Fisheries and Oceans Canada / Pêches et Océans Canada - Government of Canada / Gouvernement du Canada
News Release
DFO Media Room
Minister's Statements
News Releases
Minister's Column
DFO Home



December 18, 1995

OTTAWA-Brian Tobin, Minister of Fisheries and Oceans today announced management measures including a total allowable catch (TAC) of 250,000 for the 1996 Atlantic seal harvest.

"The Government of Canada is committed to a responsible and sustainable harvest of this abundant resource," said Mr. Tobin. "Given the latest scientific data on harp seal populations, the TAC of 250,000 is well within the replacement yield of 287,000 allowing continued growth in the population."

Collector vessels are being considered as platforms to assist the existing small vessel harvest. The vessels will allow safer harvesting in bad weather conditions. Landsmen would use collector vessels to collect, transport and prepare seals which they have harvested. A pilot project will be considered for 1996 and the federal government will assist in the planning of any effort to use vessels in this manner.

Efforts to secure new markets for a variety of seal products have met with some success. "We have expressions of interest from the sealing industry indicating that there are markets for these products in many countries," said Mr. Tobin.

The Department of Fisheries and Oceans will continue to encourage maximum utilization of harvested seals through a $0.20 per pound meat subsidy. This assistance, in place until March 31, 1996, may be extended for the remainder of the season. Provinces are expected to continue their support as they have in previous years. In fact, Newfoundland has already indicated its support. Local residents will continue to have the opportunity to acquire licences to harvest seals for their own personal use.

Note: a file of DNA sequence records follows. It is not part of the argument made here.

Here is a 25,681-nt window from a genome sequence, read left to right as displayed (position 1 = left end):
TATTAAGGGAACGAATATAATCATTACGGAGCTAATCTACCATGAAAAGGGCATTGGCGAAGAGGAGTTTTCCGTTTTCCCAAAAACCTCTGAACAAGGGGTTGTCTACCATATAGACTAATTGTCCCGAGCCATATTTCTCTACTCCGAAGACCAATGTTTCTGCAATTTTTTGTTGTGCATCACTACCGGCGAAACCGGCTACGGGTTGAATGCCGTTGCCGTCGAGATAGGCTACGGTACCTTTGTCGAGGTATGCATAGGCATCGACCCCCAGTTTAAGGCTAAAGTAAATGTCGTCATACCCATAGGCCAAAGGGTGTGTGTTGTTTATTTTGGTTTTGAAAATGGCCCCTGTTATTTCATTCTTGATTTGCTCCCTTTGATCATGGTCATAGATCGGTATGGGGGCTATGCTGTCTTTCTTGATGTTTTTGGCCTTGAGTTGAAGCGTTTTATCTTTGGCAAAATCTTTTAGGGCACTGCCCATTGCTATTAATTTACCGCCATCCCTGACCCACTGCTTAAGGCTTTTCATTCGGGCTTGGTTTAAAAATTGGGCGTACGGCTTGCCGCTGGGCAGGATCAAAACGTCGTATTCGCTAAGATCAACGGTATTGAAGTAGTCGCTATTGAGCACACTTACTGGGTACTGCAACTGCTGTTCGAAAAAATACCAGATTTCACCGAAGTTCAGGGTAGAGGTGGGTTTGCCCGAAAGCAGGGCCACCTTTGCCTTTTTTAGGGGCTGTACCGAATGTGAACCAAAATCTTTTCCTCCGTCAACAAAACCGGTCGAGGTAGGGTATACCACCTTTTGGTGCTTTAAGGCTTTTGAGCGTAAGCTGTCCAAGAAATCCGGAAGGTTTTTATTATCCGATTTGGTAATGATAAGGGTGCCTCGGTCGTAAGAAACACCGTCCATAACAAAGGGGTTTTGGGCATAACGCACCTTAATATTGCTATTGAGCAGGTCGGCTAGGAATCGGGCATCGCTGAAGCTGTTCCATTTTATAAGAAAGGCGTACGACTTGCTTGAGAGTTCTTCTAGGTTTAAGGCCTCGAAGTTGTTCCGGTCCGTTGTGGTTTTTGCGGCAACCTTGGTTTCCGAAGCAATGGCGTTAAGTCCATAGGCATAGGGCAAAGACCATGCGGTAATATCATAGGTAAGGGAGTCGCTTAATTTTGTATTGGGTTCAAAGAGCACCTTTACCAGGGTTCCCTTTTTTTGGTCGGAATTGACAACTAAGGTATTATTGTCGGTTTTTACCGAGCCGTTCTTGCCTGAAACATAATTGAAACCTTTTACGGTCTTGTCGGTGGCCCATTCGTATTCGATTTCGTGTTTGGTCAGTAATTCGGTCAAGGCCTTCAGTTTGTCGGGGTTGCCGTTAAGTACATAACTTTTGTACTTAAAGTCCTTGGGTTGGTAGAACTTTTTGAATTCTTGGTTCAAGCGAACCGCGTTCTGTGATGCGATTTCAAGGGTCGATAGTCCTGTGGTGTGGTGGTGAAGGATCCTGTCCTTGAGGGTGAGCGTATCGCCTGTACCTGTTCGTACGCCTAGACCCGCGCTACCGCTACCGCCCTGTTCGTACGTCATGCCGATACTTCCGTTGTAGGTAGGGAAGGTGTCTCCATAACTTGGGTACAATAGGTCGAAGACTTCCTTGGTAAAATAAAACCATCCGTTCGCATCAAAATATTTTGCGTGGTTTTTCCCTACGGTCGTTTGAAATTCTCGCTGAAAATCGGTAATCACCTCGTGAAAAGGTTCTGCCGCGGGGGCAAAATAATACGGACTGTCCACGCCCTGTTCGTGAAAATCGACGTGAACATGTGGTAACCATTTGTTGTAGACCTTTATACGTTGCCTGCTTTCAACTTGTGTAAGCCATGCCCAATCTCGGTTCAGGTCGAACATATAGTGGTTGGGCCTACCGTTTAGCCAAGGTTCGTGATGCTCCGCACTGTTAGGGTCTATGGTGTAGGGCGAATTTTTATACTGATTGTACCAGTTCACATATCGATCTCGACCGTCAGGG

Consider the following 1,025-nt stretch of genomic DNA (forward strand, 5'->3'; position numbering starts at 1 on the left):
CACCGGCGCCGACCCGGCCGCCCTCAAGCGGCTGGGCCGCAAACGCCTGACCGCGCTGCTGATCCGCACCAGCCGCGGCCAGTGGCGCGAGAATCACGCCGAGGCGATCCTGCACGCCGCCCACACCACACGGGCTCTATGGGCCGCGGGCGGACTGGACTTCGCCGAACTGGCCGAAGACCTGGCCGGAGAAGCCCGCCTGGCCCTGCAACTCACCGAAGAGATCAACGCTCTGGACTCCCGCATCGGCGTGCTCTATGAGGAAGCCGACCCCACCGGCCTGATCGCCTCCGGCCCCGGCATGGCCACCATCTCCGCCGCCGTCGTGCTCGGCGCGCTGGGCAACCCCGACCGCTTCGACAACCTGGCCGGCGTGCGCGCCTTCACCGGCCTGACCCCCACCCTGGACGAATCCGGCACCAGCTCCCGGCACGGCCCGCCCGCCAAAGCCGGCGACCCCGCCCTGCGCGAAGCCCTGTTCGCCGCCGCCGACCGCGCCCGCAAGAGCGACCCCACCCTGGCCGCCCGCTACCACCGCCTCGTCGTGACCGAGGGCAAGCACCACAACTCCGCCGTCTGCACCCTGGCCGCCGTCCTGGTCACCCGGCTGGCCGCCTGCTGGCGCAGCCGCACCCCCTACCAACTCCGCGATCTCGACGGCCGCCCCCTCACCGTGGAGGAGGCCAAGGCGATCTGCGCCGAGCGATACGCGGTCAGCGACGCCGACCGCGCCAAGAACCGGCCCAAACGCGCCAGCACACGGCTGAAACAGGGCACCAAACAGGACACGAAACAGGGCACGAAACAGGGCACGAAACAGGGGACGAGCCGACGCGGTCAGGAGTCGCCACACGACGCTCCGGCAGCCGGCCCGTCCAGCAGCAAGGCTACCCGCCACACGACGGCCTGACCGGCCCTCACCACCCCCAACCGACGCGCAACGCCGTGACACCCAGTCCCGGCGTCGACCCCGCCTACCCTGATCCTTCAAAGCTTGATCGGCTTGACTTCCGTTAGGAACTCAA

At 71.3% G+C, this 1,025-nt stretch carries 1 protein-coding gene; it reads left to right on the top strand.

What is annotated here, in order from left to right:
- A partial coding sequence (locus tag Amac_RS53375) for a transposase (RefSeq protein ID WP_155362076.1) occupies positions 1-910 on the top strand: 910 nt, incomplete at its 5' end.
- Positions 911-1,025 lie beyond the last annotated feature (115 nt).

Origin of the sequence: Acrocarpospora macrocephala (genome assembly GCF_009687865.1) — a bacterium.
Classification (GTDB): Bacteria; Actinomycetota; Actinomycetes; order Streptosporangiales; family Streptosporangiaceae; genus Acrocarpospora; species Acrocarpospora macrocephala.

"Seals are a valuable resource that should benefit Canadians who have traditionally relied on the sea for subsistence," said the Minister.

"The harvest will continue to be conducted in a humane and responsible manner in line with existing regulations," added Mr. Tobin. "The commercial and personal use harvest of whitecoats is still prohibited and we will not tolerate harvesting for only part of the carcass."

The 1994 harp seal population estimate put the population at 4.8 million and growing by about a quarter of a million per year. The herd has more than doubled in size in the last 15 years and is the largest seal population in the Northwest Atlantic.

"In the report I recently received from the Fisheries Resource Conservation Council, it once again expressed concern with ever increasing seal populations describing them as a significant constraint to the recovery of groundfish stocks," said Mr. Tobin.

A recent consumption analysis shows that harp seals ate an estimated 6.9 million tonnes of fish and other prey last year including 142,000 tonnes of Atlantic cod. Overall, this represents over one billion Atlantic cod eaten by harp seals.

To discuss management strategies to increase the seal harvest, the Department of Fisheries and Oceans convened two stakeholders' meetings this year. There was broad representation ranging from sealers, fishermen, processors, municipalities and provinces and a number of animal rights and conservation groups. The vast majority supported a sustainable harvest based on conservation principles.

Bonnie Mewdell, 
Press Secretary
Office of the Minister
Fisheries and Oceans
(613) 992-3474

Last Updated : 2003-05-30

 Important Notices